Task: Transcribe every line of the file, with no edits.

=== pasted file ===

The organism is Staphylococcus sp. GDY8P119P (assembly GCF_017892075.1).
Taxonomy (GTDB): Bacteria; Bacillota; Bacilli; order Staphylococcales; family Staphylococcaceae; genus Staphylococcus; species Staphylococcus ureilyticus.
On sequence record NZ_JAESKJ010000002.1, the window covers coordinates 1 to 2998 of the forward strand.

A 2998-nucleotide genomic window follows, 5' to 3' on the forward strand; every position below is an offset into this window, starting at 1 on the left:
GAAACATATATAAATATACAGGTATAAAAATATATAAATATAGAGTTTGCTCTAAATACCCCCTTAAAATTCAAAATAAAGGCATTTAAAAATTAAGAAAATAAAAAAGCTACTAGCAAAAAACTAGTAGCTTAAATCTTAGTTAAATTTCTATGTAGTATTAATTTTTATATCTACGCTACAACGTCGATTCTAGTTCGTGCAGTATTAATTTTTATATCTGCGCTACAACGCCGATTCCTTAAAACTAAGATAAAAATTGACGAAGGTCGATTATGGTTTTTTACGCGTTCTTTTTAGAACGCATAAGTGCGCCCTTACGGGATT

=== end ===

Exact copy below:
The organism is Staphylococcus sp. GDY8P119P (assembly GCF_017892075.1).
Taxonomy (GTDB): Bacteria; Bacillota; Bacilli; order Staphylococcales; family Staphylococcaceae; genus Staphylococcus; species Staphylococcus ureilyticus.
On sequence record NZ_JAESKJ010000002.1, the window covers coordinates 1 to 2998 of the forward strand.

A 2998-nucleotide genomic window follows, 5' to 3' on the forward strand; every position below is an offset into this window, starting at 1 on the left:
GAAACATATATAAATATACAGGTATAAAAATATATAAATATAGAGTTTGCTCTAAATACCCCCTTAAAATTCAAAATAAAGGCATTTAAAAATTAAGAAAATAAAAAAGCTACTAGCAAAAAACTAGTAGCTTAAATCTTAGTTAAATTTCTATGTAGTATTAATTTTTATATCTACGCTACAACGTCGATTCTAGTTCGTGCAGTATTAATTTTTATATCTGCGCTACAACGCCGATTCCTTAAAACTAAGATAAAAATTGACGAAGGTCGATTATGGTTTTTTACGCGTTCTTTTTAGAACGCATAAGTGCGCCCTTACGGGATT